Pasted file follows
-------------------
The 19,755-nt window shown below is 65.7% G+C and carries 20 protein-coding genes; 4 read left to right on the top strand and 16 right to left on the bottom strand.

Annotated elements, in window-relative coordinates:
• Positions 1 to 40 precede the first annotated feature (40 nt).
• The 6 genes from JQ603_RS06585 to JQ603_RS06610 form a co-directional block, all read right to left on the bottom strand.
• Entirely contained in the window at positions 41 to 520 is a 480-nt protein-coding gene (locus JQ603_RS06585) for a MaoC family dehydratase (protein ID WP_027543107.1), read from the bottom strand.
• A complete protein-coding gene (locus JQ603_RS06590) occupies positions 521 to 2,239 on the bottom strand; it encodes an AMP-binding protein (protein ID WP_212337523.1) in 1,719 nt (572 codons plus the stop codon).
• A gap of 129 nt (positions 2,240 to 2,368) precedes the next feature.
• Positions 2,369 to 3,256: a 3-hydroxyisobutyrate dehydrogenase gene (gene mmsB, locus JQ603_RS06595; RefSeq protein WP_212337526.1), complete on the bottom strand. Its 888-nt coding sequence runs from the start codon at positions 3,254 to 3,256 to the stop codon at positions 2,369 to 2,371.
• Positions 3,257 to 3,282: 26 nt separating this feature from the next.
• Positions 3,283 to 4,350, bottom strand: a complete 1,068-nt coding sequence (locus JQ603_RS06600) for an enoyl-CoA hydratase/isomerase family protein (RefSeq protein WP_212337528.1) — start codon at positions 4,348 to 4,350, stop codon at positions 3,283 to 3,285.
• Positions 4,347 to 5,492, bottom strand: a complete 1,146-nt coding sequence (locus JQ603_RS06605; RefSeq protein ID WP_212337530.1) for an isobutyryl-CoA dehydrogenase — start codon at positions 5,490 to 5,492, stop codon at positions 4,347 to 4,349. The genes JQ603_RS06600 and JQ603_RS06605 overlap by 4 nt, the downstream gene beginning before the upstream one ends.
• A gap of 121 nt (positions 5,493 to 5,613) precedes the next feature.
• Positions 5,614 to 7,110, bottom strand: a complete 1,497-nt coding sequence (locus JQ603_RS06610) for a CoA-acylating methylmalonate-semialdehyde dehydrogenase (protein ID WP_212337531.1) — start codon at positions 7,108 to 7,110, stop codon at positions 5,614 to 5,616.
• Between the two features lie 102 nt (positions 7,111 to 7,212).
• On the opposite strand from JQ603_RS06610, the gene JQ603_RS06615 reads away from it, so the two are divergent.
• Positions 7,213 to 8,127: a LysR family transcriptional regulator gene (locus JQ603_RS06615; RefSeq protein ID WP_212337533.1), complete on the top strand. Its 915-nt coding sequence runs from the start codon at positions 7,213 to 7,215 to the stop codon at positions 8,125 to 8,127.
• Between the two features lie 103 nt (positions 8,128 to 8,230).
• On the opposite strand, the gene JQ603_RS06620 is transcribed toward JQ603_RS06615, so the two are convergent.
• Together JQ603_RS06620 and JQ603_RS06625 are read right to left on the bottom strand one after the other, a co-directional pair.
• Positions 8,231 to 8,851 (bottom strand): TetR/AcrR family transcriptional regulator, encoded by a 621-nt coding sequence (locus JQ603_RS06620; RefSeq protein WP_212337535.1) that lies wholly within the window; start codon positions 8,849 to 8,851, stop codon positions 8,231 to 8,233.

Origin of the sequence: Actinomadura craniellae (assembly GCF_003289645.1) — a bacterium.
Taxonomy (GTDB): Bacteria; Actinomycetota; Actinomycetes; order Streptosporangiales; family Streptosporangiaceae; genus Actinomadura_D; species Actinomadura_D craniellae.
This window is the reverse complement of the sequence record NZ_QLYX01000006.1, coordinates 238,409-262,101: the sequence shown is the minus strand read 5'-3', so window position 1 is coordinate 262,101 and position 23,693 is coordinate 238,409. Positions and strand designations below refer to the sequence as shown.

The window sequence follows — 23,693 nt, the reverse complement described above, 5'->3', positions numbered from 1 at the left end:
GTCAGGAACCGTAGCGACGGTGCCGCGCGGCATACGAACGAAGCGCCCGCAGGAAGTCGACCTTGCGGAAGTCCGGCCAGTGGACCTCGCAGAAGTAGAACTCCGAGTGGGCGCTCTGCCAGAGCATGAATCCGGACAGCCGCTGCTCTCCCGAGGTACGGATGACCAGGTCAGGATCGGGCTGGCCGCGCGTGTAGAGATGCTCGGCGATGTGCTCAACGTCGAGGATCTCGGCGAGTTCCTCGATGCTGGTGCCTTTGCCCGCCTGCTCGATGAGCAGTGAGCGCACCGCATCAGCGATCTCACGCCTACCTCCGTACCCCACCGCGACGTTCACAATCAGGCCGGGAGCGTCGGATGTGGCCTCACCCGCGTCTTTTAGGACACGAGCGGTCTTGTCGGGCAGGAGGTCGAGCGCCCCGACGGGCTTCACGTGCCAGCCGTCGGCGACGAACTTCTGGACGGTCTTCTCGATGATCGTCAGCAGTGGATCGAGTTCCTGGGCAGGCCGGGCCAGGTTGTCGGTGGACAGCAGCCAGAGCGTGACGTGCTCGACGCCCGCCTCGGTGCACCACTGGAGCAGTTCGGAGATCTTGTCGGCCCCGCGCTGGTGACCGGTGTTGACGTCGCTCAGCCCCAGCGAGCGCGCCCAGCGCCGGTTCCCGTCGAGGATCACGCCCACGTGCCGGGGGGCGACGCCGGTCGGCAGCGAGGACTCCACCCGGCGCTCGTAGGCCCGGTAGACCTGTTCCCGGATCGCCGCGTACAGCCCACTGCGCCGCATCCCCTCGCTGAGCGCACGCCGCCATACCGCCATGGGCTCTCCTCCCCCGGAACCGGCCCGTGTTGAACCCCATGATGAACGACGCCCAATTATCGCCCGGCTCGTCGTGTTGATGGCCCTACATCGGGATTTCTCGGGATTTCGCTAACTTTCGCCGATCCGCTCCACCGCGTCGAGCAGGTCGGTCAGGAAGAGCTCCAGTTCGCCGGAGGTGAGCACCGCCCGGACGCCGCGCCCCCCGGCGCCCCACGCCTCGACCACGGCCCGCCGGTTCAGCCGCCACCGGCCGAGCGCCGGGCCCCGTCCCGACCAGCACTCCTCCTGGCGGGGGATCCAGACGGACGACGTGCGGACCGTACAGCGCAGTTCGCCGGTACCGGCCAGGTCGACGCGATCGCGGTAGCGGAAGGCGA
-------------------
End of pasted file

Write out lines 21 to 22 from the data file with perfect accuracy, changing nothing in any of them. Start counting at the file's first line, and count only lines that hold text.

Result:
Origin of the sequence: Actinomadura craniellae (assembly GCF_003289645.1) — a bacterium.
Taxonomy (GTDB): Bacteria; Actinomycetota; Actinomycetes; order Streptosporangiales; family Streptosporangiaceae; genus Actinomadura_D; species Actinomadura_D craniellae.